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   Do you have a horse with white hairs behind the withers (and your horse is not white)? Does your horse have dry spots behind the withers when you take the saddle off? Have you tried multiple saddles and multiple pads and multiple combinations of saddles and pads. Have you longed for or bought an Ortho-Flex saddle. Did it not work? Have you attended more than one saddle fit seminar, and still can’t get rid of the dry spots? Do you obsess about dry spots? Do you wish your friends at work were horse people so they would understand why you need to talk about dry spots and withers?

Well, if any and all of these situations apply to you, you might have the same problem horse as I.

   I fit all the statements in the 1st paragraph. I have read everything I can find about saddle fitting. Mostly magazine articles are your only source. I have found one complete book that goes over saddle fitting in detail. There are several good horse books that have a chapter about saddle fitting and are good guides. I have read one great magazine article that took two issues. I’ve attended one saddle-fitting lecture. I’ve two saddle fitters come and fit trees to my horse. I bought an ortho-flex saddle…three of them (one didn’t fit me; one was too big for the horse; and the 3rd was also to big and too darn heavy); and they all produced dry spots behind the withers.

   First of all why are we alarmed at dry spots behind the withers. I didn’t know enough to be alarmed when I started riding again as a beginning adult. I did worry a little about the dry spots, as I didn’t know what caused them or if it could be ignored or worried.

   Dry spots behind the withers exist when there is too much pressure from the saddle. The pressure is so intense that it turns off the sweat glands. The pressure on my horse was so intense that it also killed the underlying tissue. After the tissue is killed, the hair in those spots turn white. The white hair isn’t an alarm flag that you are damaging your horse’s tissues, it’s an "X" mark the spot of dead tissues. Those spots are little fingers of guilt telling the world that you hurt your own horse.

   How do you get rid of the dry spot so it doesn’t cause the killer pressure on your horse’s shoulders? 

  1. Get a new pad
  2. Get a new pad that has a gimmick
  3. Get a new pad that is guaranteed to eliminate dry spots and protect your horse’s back.
  4. Cut holes in your saddle pad right where the dry spot is.
  5. Go to a store and judge the front of the saddle to fit your horse better than the saddle you have at home.
  6.  Go to a store and tell the clerk that you need a wide saddle to fit your horse at home.
  7. Find a store where they let you take the saddle home and try it out for a week or so.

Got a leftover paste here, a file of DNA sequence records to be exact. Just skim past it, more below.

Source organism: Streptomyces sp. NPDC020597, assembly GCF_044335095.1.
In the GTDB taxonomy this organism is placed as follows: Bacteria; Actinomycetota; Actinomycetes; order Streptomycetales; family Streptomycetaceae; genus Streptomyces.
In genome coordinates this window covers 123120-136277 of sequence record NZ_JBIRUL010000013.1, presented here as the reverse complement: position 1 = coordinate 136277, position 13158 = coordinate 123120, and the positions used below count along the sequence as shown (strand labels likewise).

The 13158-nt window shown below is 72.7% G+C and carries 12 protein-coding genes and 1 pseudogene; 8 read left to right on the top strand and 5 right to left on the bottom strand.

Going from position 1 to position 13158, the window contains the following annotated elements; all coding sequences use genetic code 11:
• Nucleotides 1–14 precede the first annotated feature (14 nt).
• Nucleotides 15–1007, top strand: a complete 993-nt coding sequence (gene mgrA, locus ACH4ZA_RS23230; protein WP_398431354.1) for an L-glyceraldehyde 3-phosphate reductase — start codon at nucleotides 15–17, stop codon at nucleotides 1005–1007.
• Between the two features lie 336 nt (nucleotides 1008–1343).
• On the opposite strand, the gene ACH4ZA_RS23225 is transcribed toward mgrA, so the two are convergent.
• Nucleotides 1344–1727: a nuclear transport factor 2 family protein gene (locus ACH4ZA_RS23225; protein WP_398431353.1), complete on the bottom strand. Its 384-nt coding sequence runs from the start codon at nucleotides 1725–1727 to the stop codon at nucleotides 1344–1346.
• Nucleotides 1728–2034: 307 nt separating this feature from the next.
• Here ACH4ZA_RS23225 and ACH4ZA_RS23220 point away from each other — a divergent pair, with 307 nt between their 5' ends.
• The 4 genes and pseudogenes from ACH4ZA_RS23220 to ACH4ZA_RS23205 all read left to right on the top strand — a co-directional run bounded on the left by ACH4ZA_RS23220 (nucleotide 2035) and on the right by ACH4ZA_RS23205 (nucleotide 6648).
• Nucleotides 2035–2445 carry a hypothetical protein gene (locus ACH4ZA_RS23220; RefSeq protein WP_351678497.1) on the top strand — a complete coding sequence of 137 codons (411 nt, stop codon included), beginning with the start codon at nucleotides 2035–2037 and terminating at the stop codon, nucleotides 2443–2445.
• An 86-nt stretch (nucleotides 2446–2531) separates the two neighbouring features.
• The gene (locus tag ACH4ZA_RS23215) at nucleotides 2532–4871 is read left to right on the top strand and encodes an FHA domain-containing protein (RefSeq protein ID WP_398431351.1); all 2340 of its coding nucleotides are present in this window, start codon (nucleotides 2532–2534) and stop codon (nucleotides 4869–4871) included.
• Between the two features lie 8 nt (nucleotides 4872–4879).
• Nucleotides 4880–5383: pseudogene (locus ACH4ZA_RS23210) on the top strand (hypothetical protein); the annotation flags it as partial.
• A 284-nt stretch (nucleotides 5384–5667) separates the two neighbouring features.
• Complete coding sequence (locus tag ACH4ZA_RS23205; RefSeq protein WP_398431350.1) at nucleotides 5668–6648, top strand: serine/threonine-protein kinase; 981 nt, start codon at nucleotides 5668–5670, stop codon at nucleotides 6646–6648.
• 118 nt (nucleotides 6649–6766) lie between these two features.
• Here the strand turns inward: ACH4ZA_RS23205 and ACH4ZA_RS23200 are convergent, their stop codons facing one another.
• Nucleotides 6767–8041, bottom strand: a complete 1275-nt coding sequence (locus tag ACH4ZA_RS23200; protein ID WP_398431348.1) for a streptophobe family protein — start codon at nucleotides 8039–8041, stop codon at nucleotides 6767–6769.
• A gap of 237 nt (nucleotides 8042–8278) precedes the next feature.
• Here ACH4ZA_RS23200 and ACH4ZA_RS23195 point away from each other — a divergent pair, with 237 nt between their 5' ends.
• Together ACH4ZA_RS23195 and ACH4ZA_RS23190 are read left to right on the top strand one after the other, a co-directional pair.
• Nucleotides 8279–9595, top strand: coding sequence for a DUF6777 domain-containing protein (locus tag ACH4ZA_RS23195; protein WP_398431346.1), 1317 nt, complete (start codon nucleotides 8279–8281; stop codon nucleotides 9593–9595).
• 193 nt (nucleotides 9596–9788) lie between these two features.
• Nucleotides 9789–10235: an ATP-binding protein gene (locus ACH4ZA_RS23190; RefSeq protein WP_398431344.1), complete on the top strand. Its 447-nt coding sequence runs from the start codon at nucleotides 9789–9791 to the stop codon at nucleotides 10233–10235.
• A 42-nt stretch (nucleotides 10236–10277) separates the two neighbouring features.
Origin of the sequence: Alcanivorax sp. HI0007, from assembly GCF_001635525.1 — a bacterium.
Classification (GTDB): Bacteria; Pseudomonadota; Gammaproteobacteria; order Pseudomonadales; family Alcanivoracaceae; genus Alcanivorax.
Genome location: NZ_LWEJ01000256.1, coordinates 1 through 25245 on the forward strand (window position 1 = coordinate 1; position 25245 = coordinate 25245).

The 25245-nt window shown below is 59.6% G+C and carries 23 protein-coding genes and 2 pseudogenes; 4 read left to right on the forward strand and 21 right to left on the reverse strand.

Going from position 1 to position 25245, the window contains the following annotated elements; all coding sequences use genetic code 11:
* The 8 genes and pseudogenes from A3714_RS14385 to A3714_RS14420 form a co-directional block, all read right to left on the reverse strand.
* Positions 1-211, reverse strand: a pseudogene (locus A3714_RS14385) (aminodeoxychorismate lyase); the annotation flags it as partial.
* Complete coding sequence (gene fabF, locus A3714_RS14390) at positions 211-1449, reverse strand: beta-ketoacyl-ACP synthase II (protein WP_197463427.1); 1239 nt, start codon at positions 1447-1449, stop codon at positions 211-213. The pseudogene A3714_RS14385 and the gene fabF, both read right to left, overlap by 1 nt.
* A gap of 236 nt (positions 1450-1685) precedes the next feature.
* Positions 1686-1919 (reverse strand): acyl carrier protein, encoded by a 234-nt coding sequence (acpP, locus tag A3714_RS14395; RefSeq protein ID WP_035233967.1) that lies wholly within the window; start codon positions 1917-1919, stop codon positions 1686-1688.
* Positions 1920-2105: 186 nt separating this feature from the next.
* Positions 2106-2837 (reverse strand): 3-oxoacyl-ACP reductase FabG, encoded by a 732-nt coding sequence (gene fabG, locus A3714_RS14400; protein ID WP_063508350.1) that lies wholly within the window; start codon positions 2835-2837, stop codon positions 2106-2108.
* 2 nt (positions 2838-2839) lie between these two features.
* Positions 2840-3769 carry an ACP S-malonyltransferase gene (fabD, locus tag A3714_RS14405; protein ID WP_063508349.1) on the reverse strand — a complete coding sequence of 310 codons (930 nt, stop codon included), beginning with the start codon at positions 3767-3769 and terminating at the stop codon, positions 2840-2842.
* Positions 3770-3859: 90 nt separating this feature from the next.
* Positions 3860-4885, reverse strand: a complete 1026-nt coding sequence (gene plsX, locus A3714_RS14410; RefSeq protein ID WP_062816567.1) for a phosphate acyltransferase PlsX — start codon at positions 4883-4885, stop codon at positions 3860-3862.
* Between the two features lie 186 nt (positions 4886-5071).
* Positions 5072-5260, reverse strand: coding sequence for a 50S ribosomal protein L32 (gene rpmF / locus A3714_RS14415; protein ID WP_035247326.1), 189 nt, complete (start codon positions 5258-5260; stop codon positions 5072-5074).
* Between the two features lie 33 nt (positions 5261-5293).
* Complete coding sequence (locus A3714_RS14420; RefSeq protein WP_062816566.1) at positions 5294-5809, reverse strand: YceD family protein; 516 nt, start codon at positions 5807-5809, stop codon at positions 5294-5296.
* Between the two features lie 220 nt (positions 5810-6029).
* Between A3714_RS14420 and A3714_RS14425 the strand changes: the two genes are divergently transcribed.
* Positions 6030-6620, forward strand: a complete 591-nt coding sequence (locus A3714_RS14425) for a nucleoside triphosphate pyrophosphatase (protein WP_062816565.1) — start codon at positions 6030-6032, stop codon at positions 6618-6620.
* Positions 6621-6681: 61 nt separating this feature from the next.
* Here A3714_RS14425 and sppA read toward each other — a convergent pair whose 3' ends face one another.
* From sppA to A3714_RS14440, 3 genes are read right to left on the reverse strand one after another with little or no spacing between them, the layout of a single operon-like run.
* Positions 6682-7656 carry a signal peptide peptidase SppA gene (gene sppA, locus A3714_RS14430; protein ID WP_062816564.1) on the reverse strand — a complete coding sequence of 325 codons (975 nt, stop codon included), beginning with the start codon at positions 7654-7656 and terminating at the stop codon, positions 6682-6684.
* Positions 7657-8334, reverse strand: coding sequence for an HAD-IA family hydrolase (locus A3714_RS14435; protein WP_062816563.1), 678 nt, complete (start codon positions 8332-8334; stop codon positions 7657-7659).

8. Buy a custom saddle to fit your horse. Saddle fitters come to your home and "fit" your horse from a variety of trees. One saddle maker will send a variety of trees to your home and help with the fit over the phone. You order a saddle with the tree that best fits your horse. Some of these you can return, and some of them you cannot return. If the saddle doesn’t fit…try selling it through the Internet or local newspaper ads.
  9. Order a test saddle from a saddle company with the motto…our saddles fit everything…to see if that’s true. At least these can be readily returned
  10. Pad away from pressure
  11. Put a pad under the saddle bars. This will lift up the saddle…(padding away from pressure)
  12. Pad in front of the bars.

   Your horse has had the same dry spots (and white spots) for over a year. You are getting desperate. When you graduate to the pad to fit stage, you find that you can alter the shape and size of the dry spots…but not enough.

   Order a saddle from another company – ortho-flex has the right idea. You HAVE to see if it will work on your horse.

  1. Try the shims that come with the ortho-flex saddle. Experiment until you drop and weep.

   Find them at Large Equestrian Expositions, Equitana, Horse Fairs etc. Listen to them … they are saddle fitting Gods. Of course most of them also sell saddles.   OK! How many of you are in the same boat as I am? I made a pledge after the 2nd year of dry spots to find the solution-no matter how much money it cost. I've been searching for the solution now from 1995-1999.

   I have a little extra money that I can do all these things that I listed above. I have an extensive collection of saddle pads. I’ve lost more saddle pads than most people buy in their lifetime!

   My current saddle is the 6th saddle that I have purchased for this horse. I have kept three of the saddles that I purchased new for this horse. They fit my other horse and mule. The other ones, I traded in for the next saddle that would fit - or sold it outright…loosing a couple hundred dollars on each saddle.

   In 1999, I was excited by a saddle made by a really knowledgeable saddlemaker. A representative came to the barn to fit my horse and another horse. I took pictures of the saddle fitting. I took pictures of the bare trees sitting on my horse’s back. The tree looked OK to me, but I have a healthy skepticism built up now about buying yet another new saddle. The other woman did order a saddle with the tree deemed to fit my horse. After a month the saddle came and I got to borrow it. I rode, ripped the saddle off and discovered that my old friends, the dry spots were alive and well. I was crushed as I had built up a lot of hope.